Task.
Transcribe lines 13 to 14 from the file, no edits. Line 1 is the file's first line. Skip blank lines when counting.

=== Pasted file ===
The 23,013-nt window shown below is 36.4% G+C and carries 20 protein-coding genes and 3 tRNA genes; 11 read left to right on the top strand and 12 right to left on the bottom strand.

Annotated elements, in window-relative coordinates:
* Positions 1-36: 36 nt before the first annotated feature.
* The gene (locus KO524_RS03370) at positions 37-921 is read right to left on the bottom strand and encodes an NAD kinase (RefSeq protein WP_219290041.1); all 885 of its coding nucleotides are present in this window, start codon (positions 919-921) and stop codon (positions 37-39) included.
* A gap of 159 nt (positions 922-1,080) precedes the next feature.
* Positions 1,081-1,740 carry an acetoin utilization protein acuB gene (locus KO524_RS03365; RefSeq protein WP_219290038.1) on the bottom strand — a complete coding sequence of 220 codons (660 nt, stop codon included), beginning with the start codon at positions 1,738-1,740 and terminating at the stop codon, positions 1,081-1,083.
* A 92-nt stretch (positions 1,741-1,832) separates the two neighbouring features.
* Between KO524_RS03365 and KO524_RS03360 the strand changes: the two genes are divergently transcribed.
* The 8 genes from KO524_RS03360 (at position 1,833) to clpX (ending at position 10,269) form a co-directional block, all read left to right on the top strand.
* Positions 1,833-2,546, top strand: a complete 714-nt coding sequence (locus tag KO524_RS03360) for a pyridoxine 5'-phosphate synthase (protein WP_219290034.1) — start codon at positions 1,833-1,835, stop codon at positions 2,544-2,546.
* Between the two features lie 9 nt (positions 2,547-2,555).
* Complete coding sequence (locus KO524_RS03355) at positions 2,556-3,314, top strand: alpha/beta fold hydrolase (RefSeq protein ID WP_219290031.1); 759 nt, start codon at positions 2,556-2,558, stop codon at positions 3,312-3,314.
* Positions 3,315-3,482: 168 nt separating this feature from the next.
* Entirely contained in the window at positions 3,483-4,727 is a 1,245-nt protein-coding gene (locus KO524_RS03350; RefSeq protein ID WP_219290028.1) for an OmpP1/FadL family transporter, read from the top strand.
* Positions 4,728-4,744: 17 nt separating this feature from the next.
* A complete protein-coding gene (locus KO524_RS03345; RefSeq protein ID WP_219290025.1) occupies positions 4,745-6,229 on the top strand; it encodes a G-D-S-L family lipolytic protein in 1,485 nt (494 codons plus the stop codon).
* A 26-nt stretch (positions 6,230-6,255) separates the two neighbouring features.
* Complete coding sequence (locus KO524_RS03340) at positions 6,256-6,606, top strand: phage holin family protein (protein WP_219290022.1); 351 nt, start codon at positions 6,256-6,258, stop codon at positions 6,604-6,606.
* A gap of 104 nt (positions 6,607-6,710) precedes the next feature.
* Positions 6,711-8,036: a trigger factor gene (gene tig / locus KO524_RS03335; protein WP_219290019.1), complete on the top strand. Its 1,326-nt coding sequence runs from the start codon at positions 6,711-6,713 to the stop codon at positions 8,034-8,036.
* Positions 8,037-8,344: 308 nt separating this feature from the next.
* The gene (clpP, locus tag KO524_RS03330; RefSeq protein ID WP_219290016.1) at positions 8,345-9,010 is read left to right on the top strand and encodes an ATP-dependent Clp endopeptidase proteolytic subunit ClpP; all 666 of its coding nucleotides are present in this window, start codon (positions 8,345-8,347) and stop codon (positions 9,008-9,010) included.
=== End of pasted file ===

* Positions 3,315-3,482: 168 nt separating this feature from the next.
* Entirely contained in the window at positions 3,483-4,727 is a 1,245-nt protein-coding gene (locus KO524_RS03350; RefSeq protein ID WP_219290028.1) for an OmpP1/FadL family transporter, read from the top strand.